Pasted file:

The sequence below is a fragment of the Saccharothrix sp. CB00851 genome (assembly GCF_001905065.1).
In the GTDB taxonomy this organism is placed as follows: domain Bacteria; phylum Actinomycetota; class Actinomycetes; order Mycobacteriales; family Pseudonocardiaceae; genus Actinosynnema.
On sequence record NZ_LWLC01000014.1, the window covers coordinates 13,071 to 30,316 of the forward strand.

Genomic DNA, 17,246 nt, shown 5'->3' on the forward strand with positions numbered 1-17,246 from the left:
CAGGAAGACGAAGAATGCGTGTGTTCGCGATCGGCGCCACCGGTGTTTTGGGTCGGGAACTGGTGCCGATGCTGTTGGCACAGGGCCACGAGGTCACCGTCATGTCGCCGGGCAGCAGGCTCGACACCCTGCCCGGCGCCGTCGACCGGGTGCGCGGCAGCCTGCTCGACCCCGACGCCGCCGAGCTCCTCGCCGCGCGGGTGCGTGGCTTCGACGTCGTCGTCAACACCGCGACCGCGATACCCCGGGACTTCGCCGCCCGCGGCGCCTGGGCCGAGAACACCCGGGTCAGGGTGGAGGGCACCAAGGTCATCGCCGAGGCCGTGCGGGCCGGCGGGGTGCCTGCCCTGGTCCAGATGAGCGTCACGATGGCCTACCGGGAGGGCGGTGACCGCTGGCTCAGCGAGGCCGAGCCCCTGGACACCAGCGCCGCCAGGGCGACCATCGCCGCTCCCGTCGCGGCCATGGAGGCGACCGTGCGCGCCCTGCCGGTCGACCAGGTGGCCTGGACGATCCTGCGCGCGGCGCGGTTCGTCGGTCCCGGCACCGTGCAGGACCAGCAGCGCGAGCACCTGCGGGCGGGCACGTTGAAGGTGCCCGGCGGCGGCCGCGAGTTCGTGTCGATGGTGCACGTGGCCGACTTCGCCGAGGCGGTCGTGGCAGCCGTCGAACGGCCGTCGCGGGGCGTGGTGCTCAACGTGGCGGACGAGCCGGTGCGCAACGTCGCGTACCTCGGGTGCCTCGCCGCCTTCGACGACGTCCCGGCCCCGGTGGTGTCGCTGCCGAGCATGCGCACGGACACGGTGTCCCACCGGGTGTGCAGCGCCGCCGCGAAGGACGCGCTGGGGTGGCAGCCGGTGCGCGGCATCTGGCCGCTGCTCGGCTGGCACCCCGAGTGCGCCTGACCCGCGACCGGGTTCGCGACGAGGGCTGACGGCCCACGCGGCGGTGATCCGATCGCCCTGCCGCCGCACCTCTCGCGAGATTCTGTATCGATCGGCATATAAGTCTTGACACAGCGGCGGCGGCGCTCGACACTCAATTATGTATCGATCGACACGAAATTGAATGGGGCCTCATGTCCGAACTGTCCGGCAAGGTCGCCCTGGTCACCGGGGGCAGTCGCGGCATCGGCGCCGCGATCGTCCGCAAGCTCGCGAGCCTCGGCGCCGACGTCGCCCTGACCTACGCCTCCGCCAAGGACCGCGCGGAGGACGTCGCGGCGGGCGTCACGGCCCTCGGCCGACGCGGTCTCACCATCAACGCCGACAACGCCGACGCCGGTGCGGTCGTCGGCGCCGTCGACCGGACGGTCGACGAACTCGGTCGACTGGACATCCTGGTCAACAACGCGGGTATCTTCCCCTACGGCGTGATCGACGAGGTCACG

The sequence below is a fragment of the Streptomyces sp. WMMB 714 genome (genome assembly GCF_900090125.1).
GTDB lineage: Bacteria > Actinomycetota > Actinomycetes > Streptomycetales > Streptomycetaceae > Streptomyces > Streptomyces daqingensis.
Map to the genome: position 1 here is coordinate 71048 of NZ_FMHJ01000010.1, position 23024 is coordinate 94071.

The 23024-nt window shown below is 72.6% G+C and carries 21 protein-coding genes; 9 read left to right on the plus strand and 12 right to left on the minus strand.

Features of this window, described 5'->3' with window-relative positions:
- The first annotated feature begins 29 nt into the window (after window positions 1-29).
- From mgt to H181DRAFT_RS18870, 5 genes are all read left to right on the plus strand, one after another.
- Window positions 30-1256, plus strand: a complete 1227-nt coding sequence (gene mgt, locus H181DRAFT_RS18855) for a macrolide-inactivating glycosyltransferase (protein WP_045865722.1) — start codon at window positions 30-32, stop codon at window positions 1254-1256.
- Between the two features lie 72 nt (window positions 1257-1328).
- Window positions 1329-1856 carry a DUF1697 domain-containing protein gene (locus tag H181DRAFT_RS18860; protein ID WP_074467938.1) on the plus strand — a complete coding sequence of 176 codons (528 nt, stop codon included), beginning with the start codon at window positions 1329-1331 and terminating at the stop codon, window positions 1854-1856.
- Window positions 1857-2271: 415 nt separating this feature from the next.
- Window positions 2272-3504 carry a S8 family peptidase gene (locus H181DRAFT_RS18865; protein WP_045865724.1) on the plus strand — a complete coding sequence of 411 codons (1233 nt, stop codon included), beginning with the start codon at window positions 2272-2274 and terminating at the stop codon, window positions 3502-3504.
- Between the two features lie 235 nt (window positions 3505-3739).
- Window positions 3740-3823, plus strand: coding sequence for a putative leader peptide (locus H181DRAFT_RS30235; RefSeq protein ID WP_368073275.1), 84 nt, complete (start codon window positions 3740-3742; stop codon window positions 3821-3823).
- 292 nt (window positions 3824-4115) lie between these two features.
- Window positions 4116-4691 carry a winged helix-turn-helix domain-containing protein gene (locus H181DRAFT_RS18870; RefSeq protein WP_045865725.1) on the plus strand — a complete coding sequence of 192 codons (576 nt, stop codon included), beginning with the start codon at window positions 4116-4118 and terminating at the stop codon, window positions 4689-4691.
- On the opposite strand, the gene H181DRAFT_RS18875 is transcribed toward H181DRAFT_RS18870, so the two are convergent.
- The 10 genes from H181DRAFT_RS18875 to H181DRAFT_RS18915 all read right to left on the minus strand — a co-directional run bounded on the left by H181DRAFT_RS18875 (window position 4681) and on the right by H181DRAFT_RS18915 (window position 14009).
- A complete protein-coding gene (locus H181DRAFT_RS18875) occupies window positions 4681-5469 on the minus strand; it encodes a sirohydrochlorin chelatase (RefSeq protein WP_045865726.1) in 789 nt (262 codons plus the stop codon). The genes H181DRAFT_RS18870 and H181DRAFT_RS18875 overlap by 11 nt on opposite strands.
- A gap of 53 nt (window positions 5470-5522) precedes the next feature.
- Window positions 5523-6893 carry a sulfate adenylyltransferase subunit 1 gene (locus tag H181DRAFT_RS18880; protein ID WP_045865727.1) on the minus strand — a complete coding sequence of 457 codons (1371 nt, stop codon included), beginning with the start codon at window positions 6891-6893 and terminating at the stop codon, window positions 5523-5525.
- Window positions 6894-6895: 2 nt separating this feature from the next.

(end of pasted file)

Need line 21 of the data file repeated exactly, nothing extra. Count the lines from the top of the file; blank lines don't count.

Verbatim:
- Window positions 4116-4691 carry a winged helix-turn-helix domain-containing protein gene (locus H181DRAFT_RS18870; RefSeq protein WP_045865725.1) on the plus strand — a complete coding sequence of 192 codons (576 nt, stop codon included), beginning with the start codon at window positions 4116-4118 and terminating at the stop codon, window positions 4689-4691.